Commander Supporting Taliban Defects
By Doug Struck - Washington Post Foreign Service, Sunday, November 4, 2001
TASHKENT, Uzbekistan, Nov. 3 -- The American bombardment began to show some results Friday when a commander fighting with the Taliban defected, bringing with him 1,350 fighters and control of several towns in northern Afghanistan, according to the commander and other rebel officers.
"I didn't want the fighting to destroy the country. I wanted to surrender in peace," the commander, Mohammed Hasham Habib Gorzovani, also known as Hasham Khan, said by telephone today.
Habib said through an interpreter that some villagers are turning against the Taliban, capturing or killing them. That assertion could not be verified.
Another commander of the Afghan rebel forces said today their fighters had captured 200 Taliban soldiers and that 800 local residents had joined the forces of the Northern Alliance following a four-hour fight Friday in the village of Aq Kopruk, about 18 miles south of Mazar-e Sharif. Territorial gains appeared minimal, however.
"The Taliban counterattacked five times, and failed each time. But the fighting is continuing," said Kurdratulla Umar, an officer with the forces of Attah Mohammad, whose line extends to within five miles of the key northern city.
These accounts suggest cracks in the defenses, but the Taliban remains a formidable force that has not crumbled under the U.S. bombing nor the attacks by the Northern Alliance.
"The Taliban's front line is increasing," said Mukhammad Unus Konuni, an official of the Northern Alliance reached by telephone in Afghanistan. "The number of Pakistanis who are coming to help the Taliban is increasing every day. They come with new equipment to fight.
"It's good the Americans are bombing, otherwise they could attack us," Konuni said. "The American planes have been massively bombing their front lines, with obvious results."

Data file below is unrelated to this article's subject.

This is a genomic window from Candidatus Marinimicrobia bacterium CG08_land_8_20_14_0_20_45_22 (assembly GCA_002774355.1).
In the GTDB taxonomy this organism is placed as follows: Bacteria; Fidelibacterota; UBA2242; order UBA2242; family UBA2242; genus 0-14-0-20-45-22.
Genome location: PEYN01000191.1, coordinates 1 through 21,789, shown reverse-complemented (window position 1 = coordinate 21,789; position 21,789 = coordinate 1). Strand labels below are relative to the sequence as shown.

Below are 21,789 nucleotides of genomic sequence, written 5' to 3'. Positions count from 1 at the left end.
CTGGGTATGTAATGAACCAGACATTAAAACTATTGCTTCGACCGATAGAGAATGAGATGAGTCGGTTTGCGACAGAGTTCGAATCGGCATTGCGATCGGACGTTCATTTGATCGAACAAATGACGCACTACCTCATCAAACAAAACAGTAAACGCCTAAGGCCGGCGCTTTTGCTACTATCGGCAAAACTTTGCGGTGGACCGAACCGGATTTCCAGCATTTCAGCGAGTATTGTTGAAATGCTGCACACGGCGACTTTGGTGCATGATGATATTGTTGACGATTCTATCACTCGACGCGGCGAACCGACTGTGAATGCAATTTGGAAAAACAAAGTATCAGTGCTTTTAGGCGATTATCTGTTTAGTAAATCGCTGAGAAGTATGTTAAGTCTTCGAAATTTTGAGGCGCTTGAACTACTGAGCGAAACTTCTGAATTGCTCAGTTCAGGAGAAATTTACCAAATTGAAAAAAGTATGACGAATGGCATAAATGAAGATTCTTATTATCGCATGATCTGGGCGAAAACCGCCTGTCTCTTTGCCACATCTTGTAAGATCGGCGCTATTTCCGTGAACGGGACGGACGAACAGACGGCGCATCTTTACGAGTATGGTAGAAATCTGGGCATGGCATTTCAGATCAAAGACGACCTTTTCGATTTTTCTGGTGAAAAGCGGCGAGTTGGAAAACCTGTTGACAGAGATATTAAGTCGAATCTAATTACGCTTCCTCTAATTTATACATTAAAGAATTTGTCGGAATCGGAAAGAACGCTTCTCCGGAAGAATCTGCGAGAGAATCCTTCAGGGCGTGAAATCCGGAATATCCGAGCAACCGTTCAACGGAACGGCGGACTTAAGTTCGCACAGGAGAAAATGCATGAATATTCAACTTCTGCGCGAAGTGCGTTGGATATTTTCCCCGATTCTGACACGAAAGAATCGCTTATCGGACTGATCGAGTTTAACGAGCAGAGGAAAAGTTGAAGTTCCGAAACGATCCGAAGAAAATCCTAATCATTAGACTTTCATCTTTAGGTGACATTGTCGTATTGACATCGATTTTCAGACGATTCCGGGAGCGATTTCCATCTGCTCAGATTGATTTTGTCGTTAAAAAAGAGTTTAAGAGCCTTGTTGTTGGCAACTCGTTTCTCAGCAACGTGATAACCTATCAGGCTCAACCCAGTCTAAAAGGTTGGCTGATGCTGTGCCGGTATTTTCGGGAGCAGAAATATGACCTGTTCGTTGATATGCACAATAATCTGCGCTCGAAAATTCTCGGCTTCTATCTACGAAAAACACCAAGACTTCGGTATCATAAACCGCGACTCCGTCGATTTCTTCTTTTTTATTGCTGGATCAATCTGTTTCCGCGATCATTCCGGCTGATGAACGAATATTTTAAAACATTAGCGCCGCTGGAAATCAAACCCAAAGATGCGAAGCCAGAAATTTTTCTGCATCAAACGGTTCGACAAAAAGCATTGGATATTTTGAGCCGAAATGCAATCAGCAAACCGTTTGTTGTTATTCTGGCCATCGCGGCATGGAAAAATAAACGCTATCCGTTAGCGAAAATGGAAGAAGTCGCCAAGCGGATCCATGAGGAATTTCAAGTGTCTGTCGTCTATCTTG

American strategists hoped that the steady building of pressure on the Taliban would result in wholesale defections by local commanders, renowned for their fast-changing loyalties.
Habib, who switched sides Friday, has done so before. He was a top commander with Abdurrashid Dostum, a local warlord now fighting with the Northern Alliance, until Dostum fled to Turkey in 1999. Habib and his men continued fighting in the mountains for about six months, and then, fearing Dostum's enemies within the Northern Alliance, elected to join the Taliban.
"I had to join the Taliban," he said. "My men were starving in the mountains."
But Friday, with a lull in the fighting, he negotiated by radio with Dostum, his old general who returned to Afghanistan six months ago to take up the fight. Habib defected with about 1,000 men, the bulk of what is called the 35th Army.
They surrendered to Attah Mohammad's Northern Alliance forces in the town of Meymaneh, midway on the road between the western city of Herat and Mazar-e Sharif in the north. They turned over several surrounding villages, including Belcheragh, Kata Kala' and Pastun Kut.
At the same time, another contingent of Habib's army, consisting of 350 men near the Panj River border with Tajikistan, defected, turning over the village of Emam Saheb just north of Kunduz. The area recently had been bombed heavily by U.S. planes, Habib said.
"It is a great success to have Hasham Khan [Habib] on the government side," said Konuni. "He has a lot of people in a lot of places, so he is a great asset. We hope he can carry the invasion to other spots."
Already, his forces had been put back on the lines to fight the Taliban, their allies of two days ago, according to Umar. "Since he's been with us, he's been busy," Umar said late this evening.
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